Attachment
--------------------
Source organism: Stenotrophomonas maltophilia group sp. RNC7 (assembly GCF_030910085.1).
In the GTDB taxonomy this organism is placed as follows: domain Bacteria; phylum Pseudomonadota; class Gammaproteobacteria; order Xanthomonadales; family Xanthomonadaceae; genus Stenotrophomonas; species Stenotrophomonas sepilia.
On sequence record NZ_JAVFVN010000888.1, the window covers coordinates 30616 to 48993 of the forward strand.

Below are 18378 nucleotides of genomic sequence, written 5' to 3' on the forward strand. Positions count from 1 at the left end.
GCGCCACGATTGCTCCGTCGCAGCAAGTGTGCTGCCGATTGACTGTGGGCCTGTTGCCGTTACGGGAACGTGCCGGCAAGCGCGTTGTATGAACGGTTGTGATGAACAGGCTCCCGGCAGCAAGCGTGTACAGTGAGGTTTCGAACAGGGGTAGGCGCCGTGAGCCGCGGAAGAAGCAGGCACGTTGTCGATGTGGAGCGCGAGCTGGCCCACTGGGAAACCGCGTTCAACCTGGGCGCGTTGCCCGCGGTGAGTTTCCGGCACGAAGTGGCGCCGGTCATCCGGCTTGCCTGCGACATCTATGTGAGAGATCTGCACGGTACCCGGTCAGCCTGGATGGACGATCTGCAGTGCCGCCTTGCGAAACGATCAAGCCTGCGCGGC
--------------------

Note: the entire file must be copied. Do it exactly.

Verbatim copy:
Source organism: Stenotrophomonas maltophilia group sp. RNC7 (assembly GCF_030910085.1).
In the GTDB taxonomy this organism is placed as follows: domain Bacteria; phylum Pseudomonadota; class Gammaproteobacteria; order Xanthomonadales; family Xanthomonadaceae; genus Stenotrophomonas; species Stenotrophomonas sepilia.
On sequence record NZ_JAVFVN010000888.1, the window covers coordinates 30616 to 48993 of the forward strand.

Below are 18378 nucleotides of genomic sequence, written 5' to 3' on the forward strand. Positions count from 1 at the left end.
GCGCCACGATTGCTCCGTCGCAGCAAGTGTGCTGCCGATTGACTGTGGGCCTGTTGCCGTTACGGGAACGTGCCGGCAAGCGCGTTGTATGAACGGTTGTGATGAACAGGCTCCCGGCAGCAAGCGTGTACAGTGAGGTTTCGAACAGGGGTAGGCGCCGTGAGCCGCGGAAGAAGCAGGCACGTTGTCGATGTGGAGCGCGAGCTGGCCCACTGGGAAACCGCGTTCAACCTGGGCGCGTTGCCCGCGGTGAGTTTCCGGCACGAAGTGGCGCCGGTCATCCGGCTTGCCTGCGACATCTATGTGAGAGATCTGCACGGTACCCGGTCAGCCTGGATGGACGATCTGCAGTGCCGCCTTGCGAAACGATCAAGCCTGCGCGGC